One Palestinian NGO is devoted to an independent judiciary and the rule of law. The staff favors Herzog/Livni for a different reason. Their election will produce hope in Palestine, and hope translates into support for state-building efforts like the work of this NGO, which translates into citizens willing to report government violations of the law because citizens will think the report might actually lead to change. (This organization, Musawa –Equality – is one in a network of 160 state-building NGO’s in Palestine.) Their most potent enforcement tool is shaming in the eyes of fellow professionals and in the wallets of major donors (e.g. the EU, the Dutch, the World Bank). It is possible that this network of 160 NGO’s may over time be more important for the future of Palestinians than the more public strategies used by Palestinians and their left wing supporters around the world: at present, in response to many an Israeli occupation offense, Palestinians (and the press) “take a dive” by exaggerating the facts and the pain, and thus direct attention away from the fact that many Palestinians, despite significant curtailment of freedoms and access to Israel, live lives of acceptance and modest personal aspiration. This acceptance, related to a Netanyahu strategy of give-them-something-to-lose, may explain, in part, the lack so far of a Palestinian uprising against the Occupation. It may also lead to a collision with the declining likelihood of an independent Palestinian state. The roll out of these intra-Palestinian dynamics, rather than who negotiates with whom on high, may be more significant over time for the welfare of Palestinians and their relationship with Israel.
Close with three snapshots.
At Heathrow, on the way to Israel, we took a bus from the terminal to the plane. There were 15 or so people who couldn’t get on the bus, and a Heathrow employee was urging those on the bus to move in: “There is lots of space and even empty seats.” Two burly Israelis standing in the bus by the door didn’t move and the employee repeated her request, more urgently. The two Israelis replied with heat: “We’re ready to go. Let them take the next bus.” An Israeli woman next to me mumbled, to herself, to me, something about “so Israeli.” The doors closed.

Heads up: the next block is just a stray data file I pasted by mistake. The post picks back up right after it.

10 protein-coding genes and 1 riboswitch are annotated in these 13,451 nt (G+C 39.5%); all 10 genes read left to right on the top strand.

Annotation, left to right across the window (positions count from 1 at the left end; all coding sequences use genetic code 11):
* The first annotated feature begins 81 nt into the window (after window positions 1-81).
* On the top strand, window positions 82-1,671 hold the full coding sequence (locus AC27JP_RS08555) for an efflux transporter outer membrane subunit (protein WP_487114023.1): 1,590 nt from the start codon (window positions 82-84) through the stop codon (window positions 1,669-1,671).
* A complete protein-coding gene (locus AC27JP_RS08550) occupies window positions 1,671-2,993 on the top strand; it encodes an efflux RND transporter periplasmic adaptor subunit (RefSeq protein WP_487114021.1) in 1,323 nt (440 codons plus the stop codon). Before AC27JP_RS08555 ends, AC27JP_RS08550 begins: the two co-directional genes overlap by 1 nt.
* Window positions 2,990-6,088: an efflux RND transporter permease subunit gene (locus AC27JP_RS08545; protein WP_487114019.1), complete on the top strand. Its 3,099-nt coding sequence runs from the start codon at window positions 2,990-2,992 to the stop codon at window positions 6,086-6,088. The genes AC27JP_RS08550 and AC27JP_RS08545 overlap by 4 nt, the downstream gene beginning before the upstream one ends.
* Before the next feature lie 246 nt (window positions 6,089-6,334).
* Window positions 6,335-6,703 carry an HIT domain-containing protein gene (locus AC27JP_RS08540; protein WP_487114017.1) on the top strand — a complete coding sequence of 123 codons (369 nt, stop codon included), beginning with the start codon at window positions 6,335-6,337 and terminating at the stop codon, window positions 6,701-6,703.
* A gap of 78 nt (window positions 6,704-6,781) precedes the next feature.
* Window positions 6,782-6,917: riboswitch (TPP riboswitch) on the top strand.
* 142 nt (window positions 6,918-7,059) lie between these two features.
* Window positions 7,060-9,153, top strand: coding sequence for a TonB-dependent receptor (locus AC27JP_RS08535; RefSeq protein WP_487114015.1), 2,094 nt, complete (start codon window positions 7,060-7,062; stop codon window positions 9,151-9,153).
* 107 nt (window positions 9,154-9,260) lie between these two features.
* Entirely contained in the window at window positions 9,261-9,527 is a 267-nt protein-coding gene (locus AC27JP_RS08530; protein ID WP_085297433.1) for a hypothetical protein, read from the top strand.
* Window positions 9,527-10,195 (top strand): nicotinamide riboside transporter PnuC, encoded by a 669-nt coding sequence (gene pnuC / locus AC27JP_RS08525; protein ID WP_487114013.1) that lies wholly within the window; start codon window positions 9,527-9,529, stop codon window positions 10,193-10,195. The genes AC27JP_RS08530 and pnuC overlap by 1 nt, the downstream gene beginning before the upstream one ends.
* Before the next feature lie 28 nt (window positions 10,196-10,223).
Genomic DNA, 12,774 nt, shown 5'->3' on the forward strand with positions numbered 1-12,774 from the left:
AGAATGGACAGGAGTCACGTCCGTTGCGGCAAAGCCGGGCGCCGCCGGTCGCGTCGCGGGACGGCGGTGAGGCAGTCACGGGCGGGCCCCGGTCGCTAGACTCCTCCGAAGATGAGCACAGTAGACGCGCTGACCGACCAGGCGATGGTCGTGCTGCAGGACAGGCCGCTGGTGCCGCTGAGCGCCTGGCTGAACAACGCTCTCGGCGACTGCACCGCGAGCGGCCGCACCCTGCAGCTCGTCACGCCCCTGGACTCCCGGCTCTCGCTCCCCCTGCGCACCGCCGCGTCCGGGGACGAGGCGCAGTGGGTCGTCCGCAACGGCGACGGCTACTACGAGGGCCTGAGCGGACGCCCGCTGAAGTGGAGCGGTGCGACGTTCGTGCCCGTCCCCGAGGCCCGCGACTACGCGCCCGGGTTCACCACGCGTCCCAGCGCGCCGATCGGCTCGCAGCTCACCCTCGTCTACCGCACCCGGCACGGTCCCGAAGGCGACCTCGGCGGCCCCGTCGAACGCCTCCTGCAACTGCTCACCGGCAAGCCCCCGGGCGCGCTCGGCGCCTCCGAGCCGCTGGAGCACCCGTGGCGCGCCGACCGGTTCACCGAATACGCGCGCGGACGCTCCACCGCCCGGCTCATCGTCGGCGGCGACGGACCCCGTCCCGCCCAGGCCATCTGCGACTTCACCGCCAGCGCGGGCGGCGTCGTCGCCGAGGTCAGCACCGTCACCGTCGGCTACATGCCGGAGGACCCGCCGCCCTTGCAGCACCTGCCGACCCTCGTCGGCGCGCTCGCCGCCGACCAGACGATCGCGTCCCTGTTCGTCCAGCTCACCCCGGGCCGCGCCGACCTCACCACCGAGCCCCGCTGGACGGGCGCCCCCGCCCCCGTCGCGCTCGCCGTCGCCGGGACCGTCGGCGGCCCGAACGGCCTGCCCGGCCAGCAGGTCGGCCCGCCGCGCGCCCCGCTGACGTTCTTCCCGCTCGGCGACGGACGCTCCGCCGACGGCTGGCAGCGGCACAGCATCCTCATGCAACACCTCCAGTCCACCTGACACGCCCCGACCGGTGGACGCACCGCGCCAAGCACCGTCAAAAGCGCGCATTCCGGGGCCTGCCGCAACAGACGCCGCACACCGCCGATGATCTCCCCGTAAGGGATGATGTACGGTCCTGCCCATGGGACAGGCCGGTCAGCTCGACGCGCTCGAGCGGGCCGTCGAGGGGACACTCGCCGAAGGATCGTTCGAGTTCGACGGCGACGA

A friend works for an Israeli NGO that helps thousands of refugees/infiltrators (big fight over the label) from Africa. Thankless, very hard work. But there are successes in getting services, preventing deportation, despite government opposition. When you are in trouble in Eritrea, Israel looks like salvation.
Entering Israel at Ben Gurion Airport one descends a few hundred yards of moderately steep ramp, and on leaving one descends another ramp that crosses the first one. The room is made of large, imposing stone blocks, supporting a very high ceiling. The scale, the stone, and the slopes never fail to put me in mind of pyramids. Why does such a tiny country need a front door on such a scale? An aspiration? A statement of presence? An intimidation? An echo of ancient architecture? The country is certainly surrounded by millions who hate it, and settlements don’t explain all that hate. Is the “pyramid” a defiance?